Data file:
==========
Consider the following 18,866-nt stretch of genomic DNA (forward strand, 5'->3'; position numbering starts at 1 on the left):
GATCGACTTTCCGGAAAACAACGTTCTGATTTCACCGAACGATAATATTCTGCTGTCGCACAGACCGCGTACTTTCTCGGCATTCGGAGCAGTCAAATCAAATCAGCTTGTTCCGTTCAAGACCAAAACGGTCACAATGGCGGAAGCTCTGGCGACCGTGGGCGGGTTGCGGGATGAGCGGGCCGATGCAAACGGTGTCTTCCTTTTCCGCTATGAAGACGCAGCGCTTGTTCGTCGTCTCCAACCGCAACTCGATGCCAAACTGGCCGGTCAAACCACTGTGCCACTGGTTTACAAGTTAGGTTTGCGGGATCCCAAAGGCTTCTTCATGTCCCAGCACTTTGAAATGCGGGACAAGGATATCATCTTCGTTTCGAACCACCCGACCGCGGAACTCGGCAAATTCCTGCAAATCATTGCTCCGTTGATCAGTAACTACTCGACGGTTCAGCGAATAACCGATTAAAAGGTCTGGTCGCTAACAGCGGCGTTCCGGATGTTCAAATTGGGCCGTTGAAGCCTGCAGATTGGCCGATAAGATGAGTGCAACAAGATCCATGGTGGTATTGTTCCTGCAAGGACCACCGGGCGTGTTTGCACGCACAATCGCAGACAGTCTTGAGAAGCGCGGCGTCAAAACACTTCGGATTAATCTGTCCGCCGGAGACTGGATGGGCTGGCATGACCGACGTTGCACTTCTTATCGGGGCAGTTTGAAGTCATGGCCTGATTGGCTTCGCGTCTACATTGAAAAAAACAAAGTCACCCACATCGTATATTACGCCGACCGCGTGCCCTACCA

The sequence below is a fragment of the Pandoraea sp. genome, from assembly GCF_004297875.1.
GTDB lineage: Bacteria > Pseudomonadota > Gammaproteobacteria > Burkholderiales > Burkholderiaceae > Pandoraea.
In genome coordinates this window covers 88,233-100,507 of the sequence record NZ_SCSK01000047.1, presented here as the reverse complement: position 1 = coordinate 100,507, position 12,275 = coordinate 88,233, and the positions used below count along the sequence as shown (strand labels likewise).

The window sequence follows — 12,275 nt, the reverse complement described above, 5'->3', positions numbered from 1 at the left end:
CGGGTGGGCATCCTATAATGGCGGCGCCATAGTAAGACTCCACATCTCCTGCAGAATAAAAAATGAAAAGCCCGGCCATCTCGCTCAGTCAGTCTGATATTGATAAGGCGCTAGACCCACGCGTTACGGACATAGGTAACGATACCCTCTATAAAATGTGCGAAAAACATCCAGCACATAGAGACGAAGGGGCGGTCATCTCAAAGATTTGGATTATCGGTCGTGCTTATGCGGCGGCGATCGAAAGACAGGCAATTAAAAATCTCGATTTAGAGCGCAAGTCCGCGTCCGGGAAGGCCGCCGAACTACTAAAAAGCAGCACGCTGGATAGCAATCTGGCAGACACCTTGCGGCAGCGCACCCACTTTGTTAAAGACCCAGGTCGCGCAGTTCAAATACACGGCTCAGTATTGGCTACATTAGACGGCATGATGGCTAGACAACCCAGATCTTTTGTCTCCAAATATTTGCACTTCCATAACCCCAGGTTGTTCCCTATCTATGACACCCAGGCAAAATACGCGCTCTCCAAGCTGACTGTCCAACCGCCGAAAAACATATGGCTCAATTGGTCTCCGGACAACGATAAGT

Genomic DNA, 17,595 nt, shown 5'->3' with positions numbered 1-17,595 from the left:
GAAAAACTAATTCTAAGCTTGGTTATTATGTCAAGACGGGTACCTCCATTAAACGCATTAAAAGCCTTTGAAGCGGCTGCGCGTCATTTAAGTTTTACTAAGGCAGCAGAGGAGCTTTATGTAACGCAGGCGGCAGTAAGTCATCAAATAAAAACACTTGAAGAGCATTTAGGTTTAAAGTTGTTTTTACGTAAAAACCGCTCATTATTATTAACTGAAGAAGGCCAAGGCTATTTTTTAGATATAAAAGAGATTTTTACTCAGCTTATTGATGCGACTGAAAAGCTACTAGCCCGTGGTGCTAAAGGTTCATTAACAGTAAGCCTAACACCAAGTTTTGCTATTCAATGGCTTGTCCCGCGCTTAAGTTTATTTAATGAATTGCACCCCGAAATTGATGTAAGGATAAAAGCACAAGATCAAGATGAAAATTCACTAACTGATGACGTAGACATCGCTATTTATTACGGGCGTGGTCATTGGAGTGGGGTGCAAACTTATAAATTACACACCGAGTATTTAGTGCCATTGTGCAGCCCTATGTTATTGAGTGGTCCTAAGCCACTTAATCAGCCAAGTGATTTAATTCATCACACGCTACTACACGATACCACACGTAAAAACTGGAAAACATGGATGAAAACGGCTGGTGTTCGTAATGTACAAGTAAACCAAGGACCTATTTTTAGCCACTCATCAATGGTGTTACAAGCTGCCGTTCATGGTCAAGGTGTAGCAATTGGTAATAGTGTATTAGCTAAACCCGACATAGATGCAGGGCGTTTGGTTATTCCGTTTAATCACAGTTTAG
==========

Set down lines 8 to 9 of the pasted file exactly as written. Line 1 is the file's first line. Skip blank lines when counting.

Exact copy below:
Genomic DNA, 17,595 nt, shown 5'->3' with positions numbered 1-17,595 from the left:
GAAAAACTAATTCTAAGCTTGGTTATTATGTCAAGACGGGTACCTCCATTAAACGCATTAAAAGCCTTTGAAGCGGCTGCGCGTCATTTAAGTTTTACTAAGGCAGCAGAGGAGCTTTATGTAACGCAGGCGGCAGTAAGTCATCAAATAAAAACACTTGAAGAGCATTTAGGTTTAAAGTTGTTTTTACGTAAAAACCGCTCATTATTATTAACTGAAGAAGGCCAAGGCTATTTTTTAGATATAAAAGAGATTTTTACTCAGCTTATTGATGCGACTGAAAAGCTACTAGCCCGTGGTGCTAAAGGTTCATTAACAGTAAGCCTAACACCAAGTTTTGCTATTCAATGGCTTGTCCCGCGCTTAAGTTTATTTAATGAATTGCACCCCGAAATTGATGTAAGGATAAAAGCACAAGATCAAGATGAAAATTCACTAACTGATGACGTAGACATCGCTATTTATTACGGGCGTGGTCATTGGAGTGGGGTGCAAACTTATAAATTACACACCGAGTATTTAGTGCCATTGTGCAGCCCTATGTTATTGAGTGGTCCTAAGCCACTTAATCAGCCAAGTGATTTAATTCATCACACGCTACTACACGATACCACACGTAAAAACTGGAAAACATGGATGAAAACGGCTGGTGTTCGTAATGTACAAGTAAACCAAGGACCTATTTTTAGCCACTCATCAATGGTGTTACAAGCTGCCGTTCATGGTCAAGGTGTAGCAATTGGTAATAGTGTATTAGCTAAACCCGACATAGATGCAGGGCGTTTGGTTATTCCGTTTAATCACAGTTTAG